Navigating oceans of data and making discoveries within is possible only with the use of efficient algorithms. As data grows in volume, velocity, variety, and veracity, so does the demand for efficiency in Data Science applications. AI and Machine Learning streamline algorithms based on algorithmic and methodological developments. The computational methods of AI aim to mimic human intelligence and also exceed human capabilities—assisting humans in decision making and solving complex problems.
The numerous branches of artificial intelligence encompass Machine Learning, Natural Language Understanding (spoken and written), Computer Vision, Data Mining, Human-Computer Interfaces, Data Visualization, and Deep Learning. In all these areas, data plays a crucial role as algorithmic innovations are developed from within while taking inspiration from mathematics, statistics, and physics. The applications of these major branches of AI are broad, reaching far beyond the traditional realm of science and engineering and ushering in crucial advances in medicine, the social sciences, business, and even the arts and humanities.
Mitsunori Ogihara, PhD
Professor, Department of Computer Science, College of Arts and Sciences
Director, IDSC Education
Director (Interim), IDSC AI and Machine Learning
Dr. Mitsunori Ogihara joined the University of Miami in 2007 as Professor in the Department of Computer Science and as Program Director of the Big Data Analytics & Data Mining Program for the Center for Computational Science (now IDSC). More recently, he served as Associate Dean for Digital Library Innovation in the College of Arts and Sciences. Dr. Ogihara holds secondary appointments in the Department of Electrical and Computer Engineering in the College of Engineering and the Department of Music Media and Industry in the Frost School of Music.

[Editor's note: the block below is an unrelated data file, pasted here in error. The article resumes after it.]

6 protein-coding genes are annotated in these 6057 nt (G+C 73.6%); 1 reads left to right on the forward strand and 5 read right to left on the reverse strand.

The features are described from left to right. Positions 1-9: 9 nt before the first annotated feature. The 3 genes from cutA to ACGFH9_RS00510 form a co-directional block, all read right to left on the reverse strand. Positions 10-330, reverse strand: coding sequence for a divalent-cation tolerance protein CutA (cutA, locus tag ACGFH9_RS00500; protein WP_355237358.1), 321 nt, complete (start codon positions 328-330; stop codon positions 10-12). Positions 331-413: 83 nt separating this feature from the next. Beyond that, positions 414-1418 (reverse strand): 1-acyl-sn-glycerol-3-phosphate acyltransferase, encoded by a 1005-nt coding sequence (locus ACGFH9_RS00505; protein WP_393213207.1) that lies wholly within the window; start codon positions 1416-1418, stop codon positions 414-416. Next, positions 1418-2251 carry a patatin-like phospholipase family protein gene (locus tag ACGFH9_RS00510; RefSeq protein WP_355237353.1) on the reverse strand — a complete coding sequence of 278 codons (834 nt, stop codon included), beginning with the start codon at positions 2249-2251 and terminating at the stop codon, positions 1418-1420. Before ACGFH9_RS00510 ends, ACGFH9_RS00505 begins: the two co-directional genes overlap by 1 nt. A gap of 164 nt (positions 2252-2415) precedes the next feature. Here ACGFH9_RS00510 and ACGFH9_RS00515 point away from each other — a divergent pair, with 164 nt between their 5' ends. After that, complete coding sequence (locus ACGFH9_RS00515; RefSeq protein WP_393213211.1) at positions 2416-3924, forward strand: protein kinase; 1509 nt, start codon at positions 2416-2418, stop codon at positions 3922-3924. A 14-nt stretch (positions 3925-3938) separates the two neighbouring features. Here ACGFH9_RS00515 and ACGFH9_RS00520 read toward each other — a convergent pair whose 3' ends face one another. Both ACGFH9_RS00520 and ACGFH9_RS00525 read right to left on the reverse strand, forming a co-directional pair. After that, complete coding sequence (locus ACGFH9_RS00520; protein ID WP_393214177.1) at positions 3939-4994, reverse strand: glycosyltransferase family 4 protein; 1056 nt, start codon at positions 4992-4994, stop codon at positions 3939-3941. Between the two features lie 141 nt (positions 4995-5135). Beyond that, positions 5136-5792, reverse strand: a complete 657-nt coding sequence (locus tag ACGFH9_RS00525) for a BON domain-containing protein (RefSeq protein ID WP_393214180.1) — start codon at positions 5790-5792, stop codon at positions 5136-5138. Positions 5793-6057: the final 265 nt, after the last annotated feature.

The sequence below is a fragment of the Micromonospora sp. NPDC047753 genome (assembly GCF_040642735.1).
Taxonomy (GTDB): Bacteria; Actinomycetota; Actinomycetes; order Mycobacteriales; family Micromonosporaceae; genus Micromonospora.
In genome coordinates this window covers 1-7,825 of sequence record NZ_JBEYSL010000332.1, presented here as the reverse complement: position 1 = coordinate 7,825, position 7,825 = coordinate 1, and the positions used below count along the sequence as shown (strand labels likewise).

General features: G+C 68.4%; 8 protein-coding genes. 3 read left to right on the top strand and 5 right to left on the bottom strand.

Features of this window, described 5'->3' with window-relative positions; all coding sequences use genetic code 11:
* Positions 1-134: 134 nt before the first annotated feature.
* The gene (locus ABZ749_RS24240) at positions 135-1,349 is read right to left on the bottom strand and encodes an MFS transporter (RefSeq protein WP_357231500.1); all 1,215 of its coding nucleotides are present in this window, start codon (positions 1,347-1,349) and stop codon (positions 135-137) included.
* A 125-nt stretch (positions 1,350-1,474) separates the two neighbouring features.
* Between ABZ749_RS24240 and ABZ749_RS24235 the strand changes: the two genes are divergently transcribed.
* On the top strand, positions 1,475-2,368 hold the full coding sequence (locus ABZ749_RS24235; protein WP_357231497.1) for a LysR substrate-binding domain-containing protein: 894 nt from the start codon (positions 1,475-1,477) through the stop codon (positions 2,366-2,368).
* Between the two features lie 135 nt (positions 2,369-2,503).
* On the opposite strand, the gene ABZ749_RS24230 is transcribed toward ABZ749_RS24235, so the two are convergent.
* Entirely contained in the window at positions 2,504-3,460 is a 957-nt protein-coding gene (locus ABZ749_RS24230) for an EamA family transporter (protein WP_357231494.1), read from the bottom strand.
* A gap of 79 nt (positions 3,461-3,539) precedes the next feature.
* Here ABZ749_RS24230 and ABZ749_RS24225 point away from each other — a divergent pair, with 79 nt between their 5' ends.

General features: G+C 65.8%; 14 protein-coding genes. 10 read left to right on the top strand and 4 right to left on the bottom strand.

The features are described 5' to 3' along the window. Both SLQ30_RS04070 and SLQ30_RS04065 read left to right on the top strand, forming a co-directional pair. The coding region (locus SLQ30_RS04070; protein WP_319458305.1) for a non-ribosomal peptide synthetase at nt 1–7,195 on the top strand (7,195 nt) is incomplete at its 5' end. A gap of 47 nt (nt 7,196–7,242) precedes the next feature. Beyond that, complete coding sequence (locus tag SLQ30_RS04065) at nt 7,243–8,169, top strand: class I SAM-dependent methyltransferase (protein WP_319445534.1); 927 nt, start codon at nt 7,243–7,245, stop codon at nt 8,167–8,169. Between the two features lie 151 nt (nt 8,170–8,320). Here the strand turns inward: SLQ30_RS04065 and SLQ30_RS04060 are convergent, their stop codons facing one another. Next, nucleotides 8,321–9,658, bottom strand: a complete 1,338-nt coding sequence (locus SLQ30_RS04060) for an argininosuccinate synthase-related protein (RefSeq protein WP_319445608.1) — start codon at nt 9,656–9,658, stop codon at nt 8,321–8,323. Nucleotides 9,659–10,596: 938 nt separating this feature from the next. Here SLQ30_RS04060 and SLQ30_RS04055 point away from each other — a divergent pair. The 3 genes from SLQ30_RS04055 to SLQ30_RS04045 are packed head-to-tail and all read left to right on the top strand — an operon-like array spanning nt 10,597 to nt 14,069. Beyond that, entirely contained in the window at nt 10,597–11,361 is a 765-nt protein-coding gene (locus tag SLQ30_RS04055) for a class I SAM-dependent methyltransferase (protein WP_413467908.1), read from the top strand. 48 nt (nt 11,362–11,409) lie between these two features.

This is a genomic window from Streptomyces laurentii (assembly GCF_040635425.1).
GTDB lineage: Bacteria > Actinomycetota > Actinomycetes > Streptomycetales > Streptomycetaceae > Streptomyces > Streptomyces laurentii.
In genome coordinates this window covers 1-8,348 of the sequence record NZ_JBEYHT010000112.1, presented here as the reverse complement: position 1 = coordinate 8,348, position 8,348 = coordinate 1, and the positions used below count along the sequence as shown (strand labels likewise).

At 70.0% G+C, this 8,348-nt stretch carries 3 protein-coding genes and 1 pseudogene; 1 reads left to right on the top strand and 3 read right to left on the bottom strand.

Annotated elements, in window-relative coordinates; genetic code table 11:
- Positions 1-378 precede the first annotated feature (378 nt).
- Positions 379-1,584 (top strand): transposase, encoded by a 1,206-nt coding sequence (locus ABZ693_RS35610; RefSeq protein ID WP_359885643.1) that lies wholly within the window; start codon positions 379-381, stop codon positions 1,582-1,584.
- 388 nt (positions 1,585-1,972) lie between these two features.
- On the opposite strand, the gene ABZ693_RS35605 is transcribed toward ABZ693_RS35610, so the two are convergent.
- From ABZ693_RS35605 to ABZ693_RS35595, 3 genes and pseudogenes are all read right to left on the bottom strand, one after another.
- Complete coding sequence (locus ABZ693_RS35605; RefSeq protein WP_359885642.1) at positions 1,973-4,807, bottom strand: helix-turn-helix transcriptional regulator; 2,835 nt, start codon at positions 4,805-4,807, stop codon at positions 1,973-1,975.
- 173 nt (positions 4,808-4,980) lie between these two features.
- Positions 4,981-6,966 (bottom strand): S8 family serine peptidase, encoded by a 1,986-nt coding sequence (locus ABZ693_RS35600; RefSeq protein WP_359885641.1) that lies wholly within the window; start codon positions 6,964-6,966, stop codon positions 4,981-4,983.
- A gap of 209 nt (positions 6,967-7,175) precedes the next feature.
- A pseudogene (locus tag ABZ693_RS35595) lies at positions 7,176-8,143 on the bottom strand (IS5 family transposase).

Dr. Ogihara obtained his PhD in Information Sciences from the Tokyo Institute of Technology in 1993. From 1994 to 2007, Dr. Ogihara was a Computer Science faculty member at the University of Rochester, where he was promoted to Associate Professor with tenure in 1998, and to Full Professor in 2002. He also served as Chair of the Department from 1999 to 2007.
His research interests are in data mining, information retrieval, network traffic data analysis, program behavior analysis, molecular computation, and music information retrieval. A prolific scholar, Dr. Ogihara has authored/co-authored three books The Complexity Theory Companion, Music Data Mining, and Fundamentals of Java Programming, and the author of more than 200 peer-reviewed research papers. Many papers by Dr. Ogihara are through interdisciplinary collaborations. His articles appear in journals and conferences that cover many fields, including psychology, implementation science, library science, chemistry, biology, and digital humanities. He is currently serving as Editor-in-Chief for the Theory of Computing Systems Journal (Springer) and on the editorial board for the International Journal of Foundations of Computer Science (World Scientific).